continually use more RAM just sitting there doing nothing.  It's been
fixed in FF9, and further memory optimizations are planned.

Google Chrome is lauded as using less RAM, and it does, as long as you
run it bare bones.  Start adding extensions and watch what happens.
(And not only does Chrome handle each tab as a process - each
extension is too, so you can watch the effect as you add them.)

But meanwhile, all of the big boys assume you have a relatively
current machine with sufficient RAM.  That doesn't bother me.  The
stuff everyone is adding takes more RAM and CPU.  And hardware is
cheap and getting cheaper.  It simply isn't worth the time and trouble
to make sure things run on older, slower machines.

>> I went looking for things that would use less RAM, which is why 2K is
>> there.  A clean re-install, even after upgrading to SP4, is slow but
>> usable for the limited stuff I need Windows for.
> Well, 2k should indeed be better than XP for you, but like I said, I
> ran XP vaguely comfortably in 128 MB. But I didn't "do" anything fancy
> (Eclipse, definitely not Firefox) or it would swap to death (virtual
> memory is dirt slow, something like 50x worse).

I think you have a different idea of vaguely comfortable than I do.
And I suspect you were running original XP, before service packs.  I
suspect XP SP1 more or less ran on the Lifebook when released - it's
the only explanation I can see for the reasonably positive reviews the
box got when released.  XP SP2 technically runs, but is frozen snail

>>> Firefox has its own issues, so a lot of that loading is its fault, not
>>> yours, though admittedly lack of RAM has a part.

Firefox is moving toward "There is only XUL", with a small FF loader,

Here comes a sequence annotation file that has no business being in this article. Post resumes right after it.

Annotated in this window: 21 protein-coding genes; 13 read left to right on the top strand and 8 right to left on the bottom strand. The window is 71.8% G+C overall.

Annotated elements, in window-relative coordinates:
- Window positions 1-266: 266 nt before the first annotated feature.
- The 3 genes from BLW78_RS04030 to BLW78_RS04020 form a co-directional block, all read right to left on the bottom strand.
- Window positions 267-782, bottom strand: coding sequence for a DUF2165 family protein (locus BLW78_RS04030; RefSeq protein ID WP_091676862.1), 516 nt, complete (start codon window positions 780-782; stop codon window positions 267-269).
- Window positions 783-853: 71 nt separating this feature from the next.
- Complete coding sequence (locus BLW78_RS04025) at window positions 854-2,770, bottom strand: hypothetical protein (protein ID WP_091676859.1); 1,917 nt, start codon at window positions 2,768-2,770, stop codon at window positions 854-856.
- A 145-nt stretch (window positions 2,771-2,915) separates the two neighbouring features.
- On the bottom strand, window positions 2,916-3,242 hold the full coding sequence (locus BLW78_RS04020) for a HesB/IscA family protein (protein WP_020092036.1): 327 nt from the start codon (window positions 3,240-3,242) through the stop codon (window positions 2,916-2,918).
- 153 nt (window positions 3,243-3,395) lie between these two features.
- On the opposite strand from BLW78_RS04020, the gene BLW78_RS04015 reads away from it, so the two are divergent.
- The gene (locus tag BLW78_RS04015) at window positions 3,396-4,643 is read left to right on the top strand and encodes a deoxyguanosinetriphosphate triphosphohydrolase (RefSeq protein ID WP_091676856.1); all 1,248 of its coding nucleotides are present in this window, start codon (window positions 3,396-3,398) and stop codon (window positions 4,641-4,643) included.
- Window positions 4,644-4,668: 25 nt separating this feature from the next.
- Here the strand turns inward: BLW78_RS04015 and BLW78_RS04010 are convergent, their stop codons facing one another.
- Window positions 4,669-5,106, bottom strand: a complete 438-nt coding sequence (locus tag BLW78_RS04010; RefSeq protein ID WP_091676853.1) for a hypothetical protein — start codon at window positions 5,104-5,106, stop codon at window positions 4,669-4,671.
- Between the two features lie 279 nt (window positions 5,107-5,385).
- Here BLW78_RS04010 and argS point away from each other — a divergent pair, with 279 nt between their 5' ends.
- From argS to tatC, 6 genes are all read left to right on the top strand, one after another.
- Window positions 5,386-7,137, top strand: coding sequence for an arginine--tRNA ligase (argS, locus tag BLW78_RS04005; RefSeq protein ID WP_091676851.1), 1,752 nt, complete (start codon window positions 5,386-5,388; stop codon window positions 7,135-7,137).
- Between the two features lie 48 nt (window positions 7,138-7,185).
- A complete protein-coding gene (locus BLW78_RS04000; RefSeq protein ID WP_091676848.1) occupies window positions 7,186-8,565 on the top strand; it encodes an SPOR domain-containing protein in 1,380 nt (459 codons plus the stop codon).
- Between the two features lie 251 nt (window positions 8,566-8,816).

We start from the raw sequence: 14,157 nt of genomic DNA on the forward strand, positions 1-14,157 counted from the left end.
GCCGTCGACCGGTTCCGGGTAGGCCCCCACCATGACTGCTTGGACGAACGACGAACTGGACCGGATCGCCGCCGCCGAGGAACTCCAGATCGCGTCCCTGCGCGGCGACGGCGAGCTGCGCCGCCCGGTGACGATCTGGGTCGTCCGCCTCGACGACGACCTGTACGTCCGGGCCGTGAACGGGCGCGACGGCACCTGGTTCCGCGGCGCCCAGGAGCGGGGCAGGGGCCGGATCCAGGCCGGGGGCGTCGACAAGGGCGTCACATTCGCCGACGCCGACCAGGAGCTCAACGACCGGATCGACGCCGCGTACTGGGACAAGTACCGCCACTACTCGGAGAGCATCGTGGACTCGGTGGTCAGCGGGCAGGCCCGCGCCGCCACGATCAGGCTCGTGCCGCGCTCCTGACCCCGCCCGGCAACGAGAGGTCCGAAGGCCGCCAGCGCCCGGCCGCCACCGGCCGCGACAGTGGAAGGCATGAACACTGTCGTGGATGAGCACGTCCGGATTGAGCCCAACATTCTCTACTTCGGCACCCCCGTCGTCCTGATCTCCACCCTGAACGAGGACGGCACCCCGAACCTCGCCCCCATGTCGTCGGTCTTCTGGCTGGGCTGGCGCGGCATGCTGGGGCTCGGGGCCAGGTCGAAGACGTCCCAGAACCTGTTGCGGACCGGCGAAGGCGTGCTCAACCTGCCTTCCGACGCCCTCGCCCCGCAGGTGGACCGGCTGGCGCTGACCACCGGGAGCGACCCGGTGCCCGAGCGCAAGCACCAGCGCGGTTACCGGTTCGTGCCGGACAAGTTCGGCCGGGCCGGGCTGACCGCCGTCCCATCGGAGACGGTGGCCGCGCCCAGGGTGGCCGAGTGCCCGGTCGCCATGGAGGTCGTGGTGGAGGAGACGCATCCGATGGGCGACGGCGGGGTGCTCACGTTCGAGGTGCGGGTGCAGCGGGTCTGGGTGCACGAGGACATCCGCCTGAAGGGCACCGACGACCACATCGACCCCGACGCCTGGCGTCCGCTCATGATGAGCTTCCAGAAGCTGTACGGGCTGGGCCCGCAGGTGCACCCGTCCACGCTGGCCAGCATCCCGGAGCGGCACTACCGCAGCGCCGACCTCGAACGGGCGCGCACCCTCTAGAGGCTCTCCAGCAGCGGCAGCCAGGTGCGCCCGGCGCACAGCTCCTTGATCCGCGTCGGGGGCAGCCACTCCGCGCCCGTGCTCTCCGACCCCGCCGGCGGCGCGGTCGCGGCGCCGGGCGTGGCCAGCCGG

and most code in libxul, but it still uses more libraries than Opera.

Lack of RAM affects runtime performance - there are perceptible delays
in performing some actions - but load time is mostly a matter of slow
HD with anemic transfer rate coupled with lots of seeks needed to link
against libs.  One thing I use under Puppy is a third party static
build of SeaMonkey 1.1x to work around the library issues.

>> Opera loads about twice as fast.  The difference seems to be that FF
>> is a small executable linking to a number of shared libs, while Opera
>> is a big executable linking to one small shared lib, so I get killed
>> by I/O.  Opera can load mostly in one continuing read, while FF must
>> do lots of seeks.  It's one reason I went ext4.
> Firefox has some weird algorithm for doing something weird that I
> don't understand. (XUL?) I know that 3.5 "fastest ever" had a huge
> regression in bootup time. I also know that Firefox has lots of issues
> due to complexity, and it's still suffering under its own weight these
> days.

If you have the hardware to run it, FF does just fine.  Current IE,
Chrome, Opera and Safari are all roughly comparable in terms of what
they want to perform well.

>> Another issue with the box is that browsing is slow, even with a wired
>> connection using IE 6 in 2K.  I'm using the Win drivers all around,
>> but the limitation seems to be on a machine level.  To the extent that
>> I browse from it,  I use Midori as a decent compromise on size vs
>> function.
> Well, I don't know what you mean here, crappy drivers? Unavoidable.